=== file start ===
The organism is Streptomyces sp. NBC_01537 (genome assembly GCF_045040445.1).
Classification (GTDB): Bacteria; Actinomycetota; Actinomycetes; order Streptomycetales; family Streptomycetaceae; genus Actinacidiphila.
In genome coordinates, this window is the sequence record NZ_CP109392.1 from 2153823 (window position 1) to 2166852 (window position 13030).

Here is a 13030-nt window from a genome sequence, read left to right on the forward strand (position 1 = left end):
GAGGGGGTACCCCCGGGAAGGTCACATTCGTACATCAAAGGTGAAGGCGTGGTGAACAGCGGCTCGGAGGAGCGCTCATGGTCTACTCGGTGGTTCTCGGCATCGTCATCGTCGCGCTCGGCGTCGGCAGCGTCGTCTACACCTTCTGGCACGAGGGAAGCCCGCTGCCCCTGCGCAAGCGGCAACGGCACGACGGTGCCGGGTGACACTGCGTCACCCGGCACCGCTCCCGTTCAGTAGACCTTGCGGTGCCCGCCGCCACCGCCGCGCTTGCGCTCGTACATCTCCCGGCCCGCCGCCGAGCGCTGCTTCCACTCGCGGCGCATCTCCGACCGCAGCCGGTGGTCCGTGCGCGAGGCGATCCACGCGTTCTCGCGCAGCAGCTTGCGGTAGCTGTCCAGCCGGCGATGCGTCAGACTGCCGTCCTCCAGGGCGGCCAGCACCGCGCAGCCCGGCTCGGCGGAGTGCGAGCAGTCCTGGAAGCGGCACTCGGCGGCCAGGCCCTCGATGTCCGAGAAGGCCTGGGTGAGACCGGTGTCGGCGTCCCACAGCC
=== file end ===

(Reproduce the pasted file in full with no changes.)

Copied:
The organism is Streptomyces sp. NBC_01537 (genome assembly GCF_045040445.1).
Classification (GTDB): Bacteria; Actinomycetota; Actinomycetes; order Streptomycetales; family Streptomycetaceae; genus Actinacidiphila.
In genome coordinates, this window is the sequence record NZ_CP109392.1 from 2153823 (window position 1) to 2166852 (window position 13030).

Here is a 13030-nt window from a genome sequence, read left to right on the forward strand (position 1 = left end):
GAGGGGGTACCCCCGGGAAGGTCACATTCGTACATCAAAGGTGAAGGCGTGGTGAACAGCGGCTCGGAGGAGCGCTCATGGTCTACTCGGTGGTTCTCGGCATCGTCATCGTCGCGCTCGGCGTCGGCAGCGTCGTCTACACCTTCTGGCACGAGGGAAGCCCGCTGCCCCTGCGCAAGCGGCAACGGCACGACGGTGCCGGGTGACACTGCGTCACCCGGCACCGCTCCCGTTCAGTAGACCTTGCGGTGCCCGCCGCCACCGCCGCGCTTGCGCTCGTACATCTCCCGGCCCGCCGCCGAGCGCTGCTTCCACTCGCGGCGCATCTCCGACCGCAGCCGGTGGTCCGTGCGCGAGGCGATCCACGCGTTCTCGCGCAGCAGCTTGCGGTAGCTGTCCAGCCGGCGATGCGTCAGACTGCCGTCCTCCAGGGCGGCCAGCACCGCGCAGCCCGGCTCGGCGGAGTGCGAGCAGTCCTGGAAGCGGCACTCGGCGGCCAGGCCCTCGATGTCCGAGAAGGCCTGGGTGAGACCGGTGTCGGCGTCCCACAGCC